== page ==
The Tebowing Phenomenon – Good or Bad?
Officially this word does not exist but the action it describes of getting down on one knee (ostensibly to pray) regardless of what others are doing seems to be catching the imagination of the nation.
The whole thing began with Tim Tebow, the quarterback for the Broncos who has made a show of praying during games. He has done a fantastic job in consistently pulling desperate wins out of hopeless situations for his team. His playbook seems to involve messing around without clear focus or great plays for three quarters and then rising to the challenge to fight impossible odds to beat the opposing team in the final minutes of play. Apparently he is a last-minute man who can’t seem to get his head in the game until it becomes desperate. The pressure and stress of being in such a hopeless situation at the end of the third quarter gives him the adrenaline surge he seems to need to get his act together. Makes you wonder what would happen if he could get his focus going through the whole game. Playing the way he does it’s no wonder he feels the need for prayer! The Denver Post calls it a prayer for mercy.
Tebow has a strong Christian background – his parents were missionaries and he had the experience (good and bad no doubt) of Christian and home schooling. He has had hands-on personal experience as a short-term missionary as well. Understand him or not, the football world has been given a clear message of where Tim Tebow stands in the matter of his faith.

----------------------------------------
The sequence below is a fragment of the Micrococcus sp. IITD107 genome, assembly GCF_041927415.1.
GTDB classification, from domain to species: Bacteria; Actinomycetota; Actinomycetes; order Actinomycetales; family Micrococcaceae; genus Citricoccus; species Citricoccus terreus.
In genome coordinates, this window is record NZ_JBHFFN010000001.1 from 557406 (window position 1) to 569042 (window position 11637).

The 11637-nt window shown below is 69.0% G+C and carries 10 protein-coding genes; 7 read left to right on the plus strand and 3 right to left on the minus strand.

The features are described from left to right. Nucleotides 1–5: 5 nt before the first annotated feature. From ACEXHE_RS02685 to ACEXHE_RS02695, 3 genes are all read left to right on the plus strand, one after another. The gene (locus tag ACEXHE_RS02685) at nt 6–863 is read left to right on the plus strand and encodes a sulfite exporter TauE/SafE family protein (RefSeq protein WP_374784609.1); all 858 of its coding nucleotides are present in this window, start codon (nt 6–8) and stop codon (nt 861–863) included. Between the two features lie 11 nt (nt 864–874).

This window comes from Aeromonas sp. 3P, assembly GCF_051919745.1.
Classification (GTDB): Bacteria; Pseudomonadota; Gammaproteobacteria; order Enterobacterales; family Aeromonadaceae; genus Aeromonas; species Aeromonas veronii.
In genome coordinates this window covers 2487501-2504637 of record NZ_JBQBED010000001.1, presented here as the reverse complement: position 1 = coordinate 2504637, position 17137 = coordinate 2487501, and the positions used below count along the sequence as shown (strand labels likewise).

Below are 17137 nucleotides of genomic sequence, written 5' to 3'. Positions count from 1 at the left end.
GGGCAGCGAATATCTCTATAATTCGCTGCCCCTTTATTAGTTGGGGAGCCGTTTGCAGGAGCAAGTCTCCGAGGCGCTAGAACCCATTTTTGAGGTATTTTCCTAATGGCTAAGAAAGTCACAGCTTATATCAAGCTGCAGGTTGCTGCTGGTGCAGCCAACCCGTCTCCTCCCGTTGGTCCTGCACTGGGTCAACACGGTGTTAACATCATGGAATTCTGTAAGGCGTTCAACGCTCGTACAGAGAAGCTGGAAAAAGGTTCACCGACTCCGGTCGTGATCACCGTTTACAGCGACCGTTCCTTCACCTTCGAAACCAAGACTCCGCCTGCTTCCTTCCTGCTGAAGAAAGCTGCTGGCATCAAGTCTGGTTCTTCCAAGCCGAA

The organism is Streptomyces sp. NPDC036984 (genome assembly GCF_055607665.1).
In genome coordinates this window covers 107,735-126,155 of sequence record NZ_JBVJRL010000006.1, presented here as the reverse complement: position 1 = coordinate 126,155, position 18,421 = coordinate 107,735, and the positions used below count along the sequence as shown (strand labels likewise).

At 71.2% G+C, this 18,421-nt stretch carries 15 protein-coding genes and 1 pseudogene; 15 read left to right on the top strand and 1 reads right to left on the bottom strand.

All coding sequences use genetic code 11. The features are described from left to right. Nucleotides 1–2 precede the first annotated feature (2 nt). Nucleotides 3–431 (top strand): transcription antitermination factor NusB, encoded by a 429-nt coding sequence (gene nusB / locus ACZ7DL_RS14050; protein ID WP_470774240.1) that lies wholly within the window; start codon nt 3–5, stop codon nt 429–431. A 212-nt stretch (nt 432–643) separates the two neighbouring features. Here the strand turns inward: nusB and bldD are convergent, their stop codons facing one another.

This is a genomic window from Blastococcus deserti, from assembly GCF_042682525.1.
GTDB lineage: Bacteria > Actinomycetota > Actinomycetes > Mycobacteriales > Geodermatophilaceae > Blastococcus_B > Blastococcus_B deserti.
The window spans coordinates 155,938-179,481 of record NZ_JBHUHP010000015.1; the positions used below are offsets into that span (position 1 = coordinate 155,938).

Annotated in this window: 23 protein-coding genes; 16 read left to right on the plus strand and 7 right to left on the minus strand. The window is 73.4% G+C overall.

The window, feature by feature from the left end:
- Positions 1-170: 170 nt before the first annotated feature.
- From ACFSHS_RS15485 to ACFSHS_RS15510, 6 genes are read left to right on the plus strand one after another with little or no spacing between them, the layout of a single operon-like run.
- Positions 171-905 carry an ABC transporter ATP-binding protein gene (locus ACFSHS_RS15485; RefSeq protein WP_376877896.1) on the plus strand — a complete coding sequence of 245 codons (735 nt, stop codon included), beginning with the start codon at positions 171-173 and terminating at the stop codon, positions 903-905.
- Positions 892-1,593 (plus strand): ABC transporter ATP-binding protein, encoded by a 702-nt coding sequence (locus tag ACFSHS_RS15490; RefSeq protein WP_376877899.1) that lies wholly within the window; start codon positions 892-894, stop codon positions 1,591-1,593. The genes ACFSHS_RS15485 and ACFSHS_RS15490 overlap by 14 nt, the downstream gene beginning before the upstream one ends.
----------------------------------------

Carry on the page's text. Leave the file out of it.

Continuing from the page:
Others have picked up the prayer stance and are busy copying it wherever they can cash in on the impact it brings. The east coast kids who used the move to disrupt their school were probably not into prayer as much as disruption – at least, that’s what the school teachers decided when they suspended them. It’s the cool thing to do so everyone wants to be in on the craze. Of course you can buy t-shirts and trinkets with the Tebow move on them, reports and reactions are all over the internet and TV, turning up in kids sports and on and on and on.
Predictably, the move is generating animosity too. Many people see red when they learn of yet another outbreak of Tebowing.
Others find the action worthy of ridicule and some of his opponents have mimicked him in their victories on the field. They say they don’t want to offend anyone but they claim that Tebow’s mixture of faith and sport is ‘over the top.”
Seems that Tebow is a sincere and genuine person who really wants to do his job well and he has the ability to pull the best out of his fellow team members when, and only when, the situation becomes desperate enough.
So what’s it all about and is it a healthy thing?
A sample of comments accompanying news items and blogs produces comments like these:
“I think it is disrespectful but totally expected for people to make fun of a man of faith.” Slickwillie.
“Who gives a . . . ? This guy is so overrated.” Ret1stcalv.
“. . . I’m sure God is very concerned about the outcome of professional sporting events . . . maybe he bet some coin on the Broncos. . . “ wtjax.
“Overrated is an understatement – the guy’s a hypocrite and a fake . . . From a religious perspective he’s a joke. The fact that he’s a headline is preposterous and that anyone is giving him free publicity plus turning his name into a verb is asinine to say the least. You people in favor of him . . . GET A LIFE!” Tebowbites.
“I’ve never paid too much attention to it, but does Tebow drop to a knee to pray after an interception or a loss? Pet_rock.